In a sense, web hosting is like a storage container for your website. It provides a server for all of the contents and data of your website to live in, leaving you to focus on putting your great content out into the world.
Choosing a web host can be a little daunting on the surface, but it’s actually pretty easy. When you’re choosing your host, there are a few things you should keep in mind, however.
Since you’re operating a content management website on WordPress, you’re going to need a lot of storage to keep your images and archives. It’s also important that your page is fast. SEO is partly dependent on page speed, so if you want to appear higher on search rankings, you should make sure that your host is fast.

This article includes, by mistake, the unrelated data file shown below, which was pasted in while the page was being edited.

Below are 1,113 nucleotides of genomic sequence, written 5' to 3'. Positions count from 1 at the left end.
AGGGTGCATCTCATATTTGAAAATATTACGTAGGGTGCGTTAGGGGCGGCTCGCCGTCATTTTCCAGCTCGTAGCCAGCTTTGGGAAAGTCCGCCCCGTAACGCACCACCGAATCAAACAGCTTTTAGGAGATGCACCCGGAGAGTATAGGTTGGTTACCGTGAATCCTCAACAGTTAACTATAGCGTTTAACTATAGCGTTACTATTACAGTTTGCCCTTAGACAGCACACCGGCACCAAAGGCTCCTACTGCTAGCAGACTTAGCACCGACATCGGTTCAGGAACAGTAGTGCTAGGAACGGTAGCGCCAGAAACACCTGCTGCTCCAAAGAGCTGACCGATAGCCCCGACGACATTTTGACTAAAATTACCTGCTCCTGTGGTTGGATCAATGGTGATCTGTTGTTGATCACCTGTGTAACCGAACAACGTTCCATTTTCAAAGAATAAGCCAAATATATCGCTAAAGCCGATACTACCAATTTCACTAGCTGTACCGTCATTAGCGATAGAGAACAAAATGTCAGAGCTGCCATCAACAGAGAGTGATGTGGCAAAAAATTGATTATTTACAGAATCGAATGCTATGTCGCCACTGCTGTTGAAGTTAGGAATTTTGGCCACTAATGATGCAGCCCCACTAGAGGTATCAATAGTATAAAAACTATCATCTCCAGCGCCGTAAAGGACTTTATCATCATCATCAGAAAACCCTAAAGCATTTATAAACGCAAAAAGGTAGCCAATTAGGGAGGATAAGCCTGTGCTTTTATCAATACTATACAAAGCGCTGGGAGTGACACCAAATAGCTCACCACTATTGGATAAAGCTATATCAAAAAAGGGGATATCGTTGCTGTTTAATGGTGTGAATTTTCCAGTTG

Once you’ve got your web host chosen, you’re ready to install WordPress. Some web hosting sites will take care of this for you, but in the event that they don’t, we’ve got you covered.
All that you need to do is go to your cPanel and search for the WordPress installer. It’s a one-click installer, so all you have to do is find it, click it, and you’ll be good to go. It’s extremely unlikely that you’d ever have to manually install WordPress, but there are plenty of guides online showing you how to do that, as well.
One of the beautiful things about WordPress is its simplicity. When you start it up for the first time, a default theme will be loaded on to your site. Assuming that you want to use something a little more “you”, then you can change it up.